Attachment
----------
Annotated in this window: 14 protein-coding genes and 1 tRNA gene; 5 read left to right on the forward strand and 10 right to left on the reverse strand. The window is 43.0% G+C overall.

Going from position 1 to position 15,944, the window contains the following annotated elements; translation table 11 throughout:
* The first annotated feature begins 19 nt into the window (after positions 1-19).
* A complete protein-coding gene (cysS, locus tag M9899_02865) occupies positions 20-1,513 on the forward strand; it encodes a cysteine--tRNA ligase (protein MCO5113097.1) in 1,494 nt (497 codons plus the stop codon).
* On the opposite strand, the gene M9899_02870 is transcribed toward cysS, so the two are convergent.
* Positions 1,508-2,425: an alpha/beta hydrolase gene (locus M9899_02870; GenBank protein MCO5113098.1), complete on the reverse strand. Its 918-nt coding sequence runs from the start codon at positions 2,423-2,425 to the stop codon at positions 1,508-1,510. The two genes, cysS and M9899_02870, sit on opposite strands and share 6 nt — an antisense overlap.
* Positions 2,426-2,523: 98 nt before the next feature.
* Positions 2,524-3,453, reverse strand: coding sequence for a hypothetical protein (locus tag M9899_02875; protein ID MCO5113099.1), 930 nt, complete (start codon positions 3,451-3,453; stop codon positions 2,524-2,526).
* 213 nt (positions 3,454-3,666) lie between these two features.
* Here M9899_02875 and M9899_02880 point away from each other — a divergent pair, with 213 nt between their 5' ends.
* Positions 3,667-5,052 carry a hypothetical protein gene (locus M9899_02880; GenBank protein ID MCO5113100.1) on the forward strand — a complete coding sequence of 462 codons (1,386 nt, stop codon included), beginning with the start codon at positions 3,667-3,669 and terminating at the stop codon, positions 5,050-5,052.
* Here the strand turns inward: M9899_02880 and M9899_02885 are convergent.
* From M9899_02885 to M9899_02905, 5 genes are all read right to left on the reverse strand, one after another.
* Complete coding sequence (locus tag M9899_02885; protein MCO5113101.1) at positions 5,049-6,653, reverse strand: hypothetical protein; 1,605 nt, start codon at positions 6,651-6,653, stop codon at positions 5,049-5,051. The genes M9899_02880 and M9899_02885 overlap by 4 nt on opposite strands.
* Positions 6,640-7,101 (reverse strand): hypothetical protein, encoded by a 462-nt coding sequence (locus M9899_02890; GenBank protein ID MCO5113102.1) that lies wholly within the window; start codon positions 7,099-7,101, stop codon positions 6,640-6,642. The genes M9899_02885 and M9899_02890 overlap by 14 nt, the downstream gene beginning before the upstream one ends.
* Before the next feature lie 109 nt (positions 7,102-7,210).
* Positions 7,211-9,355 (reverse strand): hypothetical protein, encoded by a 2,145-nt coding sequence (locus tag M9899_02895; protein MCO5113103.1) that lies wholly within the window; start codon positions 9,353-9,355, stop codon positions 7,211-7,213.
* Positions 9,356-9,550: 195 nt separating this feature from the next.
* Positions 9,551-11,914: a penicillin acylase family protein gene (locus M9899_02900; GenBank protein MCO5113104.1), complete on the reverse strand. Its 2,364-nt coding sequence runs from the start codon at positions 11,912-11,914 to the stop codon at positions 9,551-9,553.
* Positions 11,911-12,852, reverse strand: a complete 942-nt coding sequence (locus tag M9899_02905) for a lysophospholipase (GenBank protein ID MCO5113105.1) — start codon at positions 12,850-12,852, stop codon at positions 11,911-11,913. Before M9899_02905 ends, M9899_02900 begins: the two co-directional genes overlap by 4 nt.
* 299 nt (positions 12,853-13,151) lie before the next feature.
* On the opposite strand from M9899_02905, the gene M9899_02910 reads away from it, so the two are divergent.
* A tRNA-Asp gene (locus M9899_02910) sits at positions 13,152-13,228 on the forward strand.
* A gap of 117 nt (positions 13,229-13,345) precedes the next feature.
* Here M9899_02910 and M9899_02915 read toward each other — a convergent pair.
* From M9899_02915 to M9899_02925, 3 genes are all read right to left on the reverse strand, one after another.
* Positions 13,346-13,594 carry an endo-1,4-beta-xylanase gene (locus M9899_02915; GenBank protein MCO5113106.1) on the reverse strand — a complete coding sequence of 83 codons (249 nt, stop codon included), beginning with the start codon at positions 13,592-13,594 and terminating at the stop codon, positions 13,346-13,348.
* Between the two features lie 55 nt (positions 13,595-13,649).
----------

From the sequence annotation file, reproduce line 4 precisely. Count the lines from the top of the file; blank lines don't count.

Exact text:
* A complete protein-coding gene (cysS, locus tag M9899_02865) occupies positions 20-1,513 on the forward strand; it encodes a cysteine--tRNA ligase (protein MCO5113097.1) in 1,494 nt (497 codons plus the stop codon).